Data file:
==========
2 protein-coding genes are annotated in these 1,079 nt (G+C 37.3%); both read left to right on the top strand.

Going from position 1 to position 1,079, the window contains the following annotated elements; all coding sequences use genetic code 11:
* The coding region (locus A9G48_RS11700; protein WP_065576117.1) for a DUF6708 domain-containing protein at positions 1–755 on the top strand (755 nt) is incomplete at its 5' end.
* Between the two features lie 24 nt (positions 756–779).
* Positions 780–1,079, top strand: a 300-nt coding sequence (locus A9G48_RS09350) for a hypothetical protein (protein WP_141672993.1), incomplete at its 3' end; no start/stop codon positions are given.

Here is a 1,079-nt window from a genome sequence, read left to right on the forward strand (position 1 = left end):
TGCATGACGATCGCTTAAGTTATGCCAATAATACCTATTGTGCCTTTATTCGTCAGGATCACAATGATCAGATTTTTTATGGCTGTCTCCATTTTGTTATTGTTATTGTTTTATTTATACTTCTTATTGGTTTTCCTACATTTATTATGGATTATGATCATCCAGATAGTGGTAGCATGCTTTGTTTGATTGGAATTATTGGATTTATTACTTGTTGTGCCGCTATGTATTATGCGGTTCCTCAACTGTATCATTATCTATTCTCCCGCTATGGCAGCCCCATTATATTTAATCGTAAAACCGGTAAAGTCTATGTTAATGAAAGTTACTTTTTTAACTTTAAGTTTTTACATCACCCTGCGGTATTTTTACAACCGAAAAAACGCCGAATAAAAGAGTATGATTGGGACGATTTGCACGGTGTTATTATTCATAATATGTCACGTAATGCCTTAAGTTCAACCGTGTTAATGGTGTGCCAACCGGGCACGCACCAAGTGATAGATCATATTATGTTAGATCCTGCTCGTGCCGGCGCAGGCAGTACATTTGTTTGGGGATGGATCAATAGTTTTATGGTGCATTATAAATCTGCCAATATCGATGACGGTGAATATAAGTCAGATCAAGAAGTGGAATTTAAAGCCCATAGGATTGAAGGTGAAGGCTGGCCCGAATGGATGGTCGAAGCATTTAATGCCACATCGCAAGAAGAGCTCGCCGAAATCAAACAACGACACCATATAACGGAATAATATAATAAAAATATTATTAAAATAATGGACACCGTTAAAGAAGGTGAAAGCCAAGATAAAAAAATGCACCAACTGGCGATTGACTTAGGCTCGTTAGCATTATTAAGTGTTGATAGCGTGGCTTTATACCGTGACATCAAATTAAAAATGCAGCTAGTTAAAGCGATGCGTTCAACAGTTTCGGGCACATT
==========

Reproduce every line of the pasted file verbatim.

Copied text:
2 protein-coding genes are annotated in these 1,079 nt (G+C 37.3%); both read left to right on the top strand.

Going from position 1 to position 1,079, the window contains the following annotated elements; all coding sequences use genetic code 11:
* The coding region (locus A9G48_RS11700; protein WP_065576117.1) for a DUF6708 domain-containing protein at positions 1–755 on the top strand (755 nt) is incomplete at its 5' end.
* Between the two features lie 24 nt (positions 756–779).
* Positions 780–1,079, top strand: a 300-nt coding sequence (locus A9G48_RS09350) for a hypothetical protein (protein WP_141672993.1), incomplete at its 3' end; no start/stop codon positions are given.

Here is a 1,079-nt window from a genome sequence, read left to right on the forward strand (position 1 = left end):
TGCATGACGATCGCTTAAGTTATGCCAATAATACCTATTGTGCCTTTATTCGTCAGGATCACAATGATCAGATTTTTTATGGCTGTCTCCATTTTGTTATTGTTATTGTTTTATTTATACTTCTTATTGGTTTTCCTACATTTATTATGGATTATGATCATCCAGATAGTGGTAGCATGCTTTGTTTGATTGGAATTATTGGATTTATTACTTGTTGTGCCGCTATGTATTATGCGGTTCCTCAACTGTATCATTATCTATTCTCCCGCTATGGCAGCCCCATTATATTTAATCGTAAAACCGGTAAAGTCTATGTTAATGAAAGTTACTTTTTTAACTTTAAGTTTTTACATCACCCTGCGGTATTTTTACAACCGAAAAAACGCCGAATAAAAGAGTATGATTGGGACGATTTGCACGGTGTTATTATTCATAATATGTCACGTAATGCCTTAAGTTCAACCGTGTTAATGGTGTGCCAACCGGGCACGCACCAAGTGATAGATCATATTATGTTAGATCCTGCTCGTGCCGGCGCAGGCAGTACATTTGTTTGGGGATGGATCAATAGTTTTATGGTGCATTATAAATCTGCCAATATCGATGACGGTGAATATAAGTCAGATCAAGAAGTGGAATTTAAAGCCCATAGGATTGAAGGTGAAGGCTGGCCCGAATGGATGGTCGAAGCATTTAATGCCACATCGCAAGAAGAGCTCGCCGAAATCAAACAACGACACCATATAACGGAATAATATAATAAAAATATTATTAAAATAATGGACACCGTTAAAGAAGGTGAAAGCCAAGATAAAAAAATGCACCAACTGGCGATTGACTTAGGCTCGTTAGCATTATTAAGTGTTGATAGCGTGGCTTTATACCGTGACATCAAATTAAAAATGCAGCTAGTTAAAGCGATGCGTTCAACAGTTTCGGGCACATT